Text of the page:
As the title of this post highlights, I would like to see President Obama go beyond the usual symbolic gestures and use his historic clemency powers to salute at least a few veterans in federal prison with commutations that would create just a bit more physical liberty and honor a few more veterans with pardons that would free offenders from the enduring collateral consequences of a federal criminal conviction.
This effective recent op-ed by Mark Osler, headlined "Clemency is a task for people and institutions of faith; It should also be a task for the president, but he seems unwilling or unable to use his powers," starts by noting why, sadly, I am not expecting the President to step up to the clemency plate today or anytime soon:
President Obama is, by a wide margin, the stingiest president in modern times in his use of the pardon power. He seems unwilling or unable to use this simple constitutional tool, even as both conservative and progressive commentators are criticizing the federal government’s overincarceration of nonviolent offenders. A simple way to alleviate that problem would be to commute (shorten) the most egregious of these sentences using the pardon power.
Some recent and a few older posts concerning federal clemency practices:
- "How to Awaken the Pardon Power"
- New Slate pitch for Prez to use clemency powers to address crack sentencing disparities
- "Clemency Reform: We're Still Waiting"
- "Clemency for the 21st Century: A Systemic Reform of the Federal Clemency Process"
- Will Prez Obama's clemency record ever match his inaugural rhetoric?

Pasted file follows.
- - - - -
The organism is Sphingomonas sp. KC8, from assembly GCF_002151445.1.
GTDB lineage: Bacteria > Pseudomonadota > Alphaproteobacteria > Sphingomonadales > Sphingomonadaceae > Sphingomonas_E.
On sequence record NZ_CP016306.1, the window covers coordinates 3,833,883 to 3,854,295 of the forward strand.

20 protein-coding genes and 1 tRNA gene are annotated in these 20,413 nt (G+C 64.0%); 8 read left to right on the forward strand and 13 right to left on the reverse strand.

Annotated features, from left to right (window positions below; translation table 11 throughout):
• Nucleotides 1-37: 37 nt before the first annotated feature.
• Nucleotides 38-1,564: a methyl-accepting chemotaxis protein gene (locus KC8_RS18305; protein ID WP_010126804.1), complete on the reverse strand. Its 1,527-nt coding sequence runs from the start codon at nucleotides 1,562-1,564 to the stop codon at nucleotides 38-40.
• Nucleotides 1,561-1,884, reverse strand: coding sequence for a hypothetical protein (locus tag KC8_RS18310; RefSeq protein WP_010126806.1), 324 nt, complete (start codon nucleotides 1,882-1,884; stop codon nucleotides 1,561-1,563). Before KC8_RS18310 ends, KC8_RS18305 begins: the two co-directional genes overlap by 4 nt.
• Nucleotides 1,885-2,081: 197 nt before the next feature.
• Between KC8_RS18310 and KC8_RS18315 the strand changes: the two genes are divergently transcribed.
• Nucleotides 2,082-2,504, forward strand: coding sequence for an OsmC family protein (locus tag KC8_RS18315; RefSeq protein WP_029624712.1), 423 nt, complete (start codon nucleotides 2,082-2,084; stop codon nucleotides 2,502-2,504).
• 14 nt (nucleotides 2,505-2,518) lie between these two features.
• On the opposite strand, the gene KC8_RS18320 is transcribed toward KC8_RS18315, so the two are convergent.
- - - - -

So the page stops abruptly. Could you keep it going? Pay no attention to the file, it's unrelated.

- "Why Has Obama Pardoned So Few Prisoners?"
- "Barack the Unmerciful: Obama's amazingly stingy clemency record"
- New York Times editorial assails Prez Obama's considerable clemency failings
- "Obama Has Granted Clemency More Rarely Than Any Modern President"
- Updated numbers on President Obama's disgraceful clemency record
- Noting President Obama's (still) stingy clemency record
- ProPublica reveals more ugliness in federal clemency process
- "A no-pardon Justice Department"
- Effective USA Today coverage of President Obama's clemency stinginess
- "Obama should exercise the pardon power"
- NYTimes op-ed assailing Obama's pathetic pardon practices
"Sentence Appeals in England: Promoting Consistent Sentencing through Robust Appellate ReviewThe title of this post is the title of this notable new paper authored by Briana Rosenbaum now available via SSRN. Here is the abstract:
Unlike in most areas of the law, federal courts of appeals in the United States defer to trial courts on many issues of sentencing law and policy. As a result, the power to decide sentencing law and policy is often at the discretion of individual district court judges. Law reform scholars have long decried the disparity, lack of transparency, and legitimization concerns that this practice raises. These concerns are heightened in the post-Booker sentencing regime, where the advisory nature of the Federal Sentencing Guidelines undermines those Guidelines’ ability to further sentencing consistency.
The deferential approach to federal sentence appeals is in sharp contrast to the approach in England, where the appellate court conducts de novo review of sentencing law and policy to develop a common law of sentencing that is independent of the English sentencing guidelines. The English model of appellate review suggests a new way to design the role of appellate courts in the federal system: from bodies that merely enforce guidelines to further consistency of sentencing outcomes, to bodies that develop sentencing law to further consistency of sentencing approach.
In this paper, I explore the primary functional, institutional, and normative arguments behind the resistance to robust appellate review in the federal appellate courts and study the English model as a means of evaluating these critiques. Ultimately, I suggest that the federal courts of appeals borrow England’s “mixed deference approach” to sentence appeals, including de novo review of sentencing law and principles. Doing so will promote greater sentencing consistency without either over-enforcement of the Guidelines or unwarranted encroachment of sentencing discretion.
Sunday, November 10, 2013